While I've known that you could use Google to search Life Magazine's photo archives (these photos of communist murals in Pyongyang during the Korean War were linked to at the Marmot's Hole a few years ago) , I hadn't thought of doing more exploring until a few days ago. What turned up were dozens of photos taken by photographer George Silk in the fall of 1945 when US troops arrived in Korea after the end of World War II. These include aerial shots of the city (click on the source or other links to find the original, full size photos):
GIs were also photographed entering the town of Songdo, being led by a firetruck filled with local reporters...
being greeted by those watching the impromptu parade.
Photos were also taken of refugees "celebrating release from slavery in factories and returning to their farms," such as the one below and this one.
Other photos show buildings, such as the one below, decorated with signs welcoming soldiers and "displaying flags of occupying forces and portraits of the leaders of Allied countries" (note the use of the 'c' in Corea).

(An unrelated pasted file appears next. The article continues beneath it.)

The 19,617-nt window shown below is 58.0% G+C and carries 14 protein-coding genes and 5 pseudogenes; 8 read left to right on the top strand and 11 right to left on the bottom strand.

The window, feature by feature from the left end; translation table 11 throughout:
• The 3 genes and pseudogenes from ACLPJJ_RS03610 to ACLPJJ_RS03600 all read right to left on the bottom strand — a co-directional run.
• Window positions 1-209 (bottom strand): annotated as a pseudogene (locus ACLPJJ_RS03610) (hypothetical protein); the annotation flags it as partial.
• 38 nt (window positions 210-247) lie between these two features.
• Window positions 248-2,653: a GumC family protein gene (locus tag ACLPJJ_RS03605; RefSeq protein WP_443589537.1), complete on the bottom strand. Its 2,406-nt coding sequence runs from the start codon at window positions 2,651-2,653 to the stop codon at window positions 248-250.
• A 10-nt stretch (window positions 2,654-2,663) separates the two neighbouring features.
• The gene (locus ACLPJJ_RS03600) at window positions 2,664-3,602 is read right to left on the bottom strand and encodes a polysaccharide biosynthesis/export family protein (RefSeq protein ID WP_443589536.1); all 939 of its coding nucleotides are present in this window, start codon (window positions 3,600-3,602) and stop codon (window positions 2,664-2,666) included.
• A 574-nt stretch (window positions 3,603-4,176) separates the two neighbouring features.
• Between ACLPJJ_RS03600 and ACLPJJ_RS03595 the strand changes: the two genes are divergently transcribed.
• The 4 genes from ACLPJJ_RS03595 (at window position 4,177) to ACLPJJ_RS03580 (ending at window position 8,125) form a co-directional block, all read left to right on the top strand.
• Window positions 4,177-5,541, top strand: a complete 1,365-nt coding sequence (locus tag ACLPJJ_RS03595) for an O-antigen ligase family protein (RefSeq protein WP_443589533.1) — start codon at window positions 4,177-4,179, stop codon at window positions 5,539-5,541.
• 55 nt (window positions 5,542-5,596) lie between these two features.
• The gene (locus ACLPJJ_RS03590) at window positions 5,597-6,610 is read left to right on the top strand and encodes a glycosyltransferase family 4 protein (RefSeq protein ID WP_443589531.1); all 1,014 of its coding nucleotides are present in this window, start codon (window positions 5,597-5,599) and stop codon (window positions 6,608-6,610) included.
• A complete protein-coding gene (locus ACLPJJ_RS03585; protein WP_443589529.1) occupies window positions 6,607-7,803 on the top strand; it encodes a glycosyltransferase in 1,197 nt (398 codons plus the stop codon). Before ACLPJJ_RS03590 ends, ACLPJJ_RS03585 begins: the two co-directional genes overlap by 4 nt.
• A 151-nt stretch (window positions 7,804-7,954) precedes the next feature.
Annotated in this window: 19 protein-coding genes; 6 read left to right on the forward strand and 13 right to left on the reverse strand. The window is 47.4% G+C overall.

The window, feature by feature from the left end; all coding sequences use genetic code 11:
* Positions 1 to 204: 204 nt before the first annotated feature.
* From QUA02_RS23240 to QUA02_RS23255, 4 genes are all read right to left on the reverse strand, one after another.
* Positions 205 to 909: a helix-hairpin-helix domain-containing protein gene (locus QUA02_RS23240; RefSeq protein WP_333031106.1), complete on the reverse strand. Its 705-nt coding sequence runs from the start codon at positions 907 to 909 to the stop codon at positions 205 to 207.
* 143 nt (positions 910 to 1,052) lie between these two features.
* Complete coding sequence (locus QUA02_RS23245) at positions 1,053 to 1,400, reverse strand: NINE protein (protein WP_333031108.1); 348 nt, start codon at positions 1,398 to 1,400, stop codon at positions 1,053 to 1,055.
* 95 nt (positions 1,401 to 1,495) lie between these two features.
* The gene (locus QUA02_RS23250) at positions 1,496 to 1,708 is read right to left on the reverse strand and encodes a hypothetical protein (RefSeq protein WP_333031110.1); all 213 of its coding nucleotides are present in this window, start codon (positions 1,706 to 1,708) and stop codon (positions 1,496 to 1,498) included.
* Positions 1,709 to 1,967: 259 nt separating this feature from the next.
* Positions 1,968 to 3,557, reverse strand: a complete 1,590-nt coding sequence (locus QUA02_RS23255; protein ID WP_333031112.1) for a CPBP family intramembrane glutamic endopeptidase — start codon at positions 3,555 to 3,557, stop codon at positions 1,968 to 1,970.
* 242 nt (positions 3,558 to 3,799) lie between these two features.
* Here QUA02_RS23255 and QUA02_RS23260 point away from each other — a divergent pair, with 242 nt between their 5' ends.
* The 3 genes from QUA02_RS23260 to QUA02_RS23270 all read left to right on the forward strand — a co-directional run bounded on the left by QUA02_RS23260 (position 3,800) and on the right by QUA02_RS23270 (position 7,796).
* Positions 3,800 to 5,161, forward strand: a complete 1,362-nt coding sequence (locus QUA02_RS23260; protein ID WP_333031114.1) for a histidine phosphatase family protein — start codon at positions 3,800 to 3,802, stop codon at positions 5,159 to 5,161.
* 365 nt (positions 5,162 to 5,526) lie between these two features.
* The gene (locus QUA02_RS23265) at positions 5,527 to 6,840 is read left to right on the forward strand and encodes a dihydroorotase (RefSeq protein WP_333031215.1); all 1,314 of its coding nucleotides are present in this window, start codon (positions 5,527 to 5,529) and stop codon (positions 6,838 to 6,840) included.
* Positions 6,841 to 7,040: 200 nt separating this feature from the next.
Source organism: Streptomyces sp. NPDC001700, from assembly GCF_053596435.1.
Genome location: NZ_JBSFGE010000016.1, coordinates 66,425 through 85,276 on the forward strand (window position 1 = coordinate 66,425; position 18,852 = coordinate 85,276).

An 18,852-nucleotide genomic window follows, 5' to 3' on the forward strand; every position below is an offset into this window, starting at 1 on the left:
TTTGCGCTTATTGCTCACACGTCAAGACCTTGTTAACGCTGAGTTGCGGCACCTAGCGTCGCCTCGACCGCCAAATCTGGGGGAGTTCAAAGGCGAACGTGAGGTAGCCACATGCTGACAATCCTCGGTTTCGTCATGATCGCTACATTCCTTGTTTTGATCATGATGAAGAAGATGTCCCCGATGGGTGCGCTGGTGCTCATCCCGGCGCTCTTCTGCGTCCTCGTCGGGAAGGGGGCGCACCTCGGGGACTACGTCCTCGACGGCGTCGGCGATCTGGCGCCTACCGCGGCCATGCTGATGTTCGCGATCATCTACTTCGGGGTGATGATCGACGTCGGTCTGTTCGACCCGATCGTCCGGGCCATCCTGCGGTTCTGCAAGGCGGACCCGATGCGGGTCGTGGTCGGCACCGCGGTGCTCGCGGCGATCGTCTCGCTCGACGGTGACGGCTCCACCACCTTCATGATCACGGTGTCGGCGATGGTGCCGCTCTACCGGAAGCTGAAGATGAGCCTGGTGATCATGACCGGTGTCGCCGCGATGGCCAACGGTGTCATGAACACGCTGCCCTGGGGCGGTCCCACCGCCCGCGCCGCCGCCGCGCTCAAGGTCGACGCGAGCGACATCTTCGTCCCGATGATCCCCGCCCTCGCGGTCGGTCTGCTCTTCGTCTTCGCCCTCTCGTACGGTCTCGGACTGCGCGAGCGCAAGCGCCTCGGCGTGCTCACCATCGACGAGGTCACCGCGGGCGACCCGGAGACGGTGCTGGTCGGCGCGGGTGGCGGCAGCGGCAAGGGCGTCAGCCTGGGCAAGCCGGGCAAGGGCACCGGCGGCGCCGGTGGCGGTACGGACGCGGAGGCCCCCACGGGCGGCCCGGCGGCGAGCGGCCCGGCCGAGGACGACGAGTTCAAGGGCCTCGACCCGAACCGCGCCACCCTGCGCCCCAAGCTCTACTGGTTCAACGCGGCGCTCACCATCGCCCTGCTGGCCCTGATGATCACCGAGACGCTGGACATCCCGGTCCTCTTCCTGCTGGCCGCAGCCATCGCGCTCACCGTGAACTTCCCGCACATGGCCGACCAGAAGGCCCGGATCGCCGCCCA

Some well known buildings, like the YMCA, also had such signs; Seoul Station apparently did not.
After signing the Japanese surrender, US troops disarmed Japanese troops before sending them home.
No doubt the Korean onlookers here were happy to see them go.
Seeing as a river is in the background, and the photo below shows the Hangang Rail Bridge at far left, the soldiers are likely walking across the present Hangang Bridge.
Of course, the Americans weren't the only troops who had entered Korea. Below is a photo of Russian troops (where exactly, I don't know):
Below is a photo of Russian and American soldiers gathering around a US jeep while Koreans watch.
Several photos, such as the one below, show the US soldiers and Russians interacting. The Americans seem especially taken with the female Russian soldier.
Other photos from this time period can be found here and here.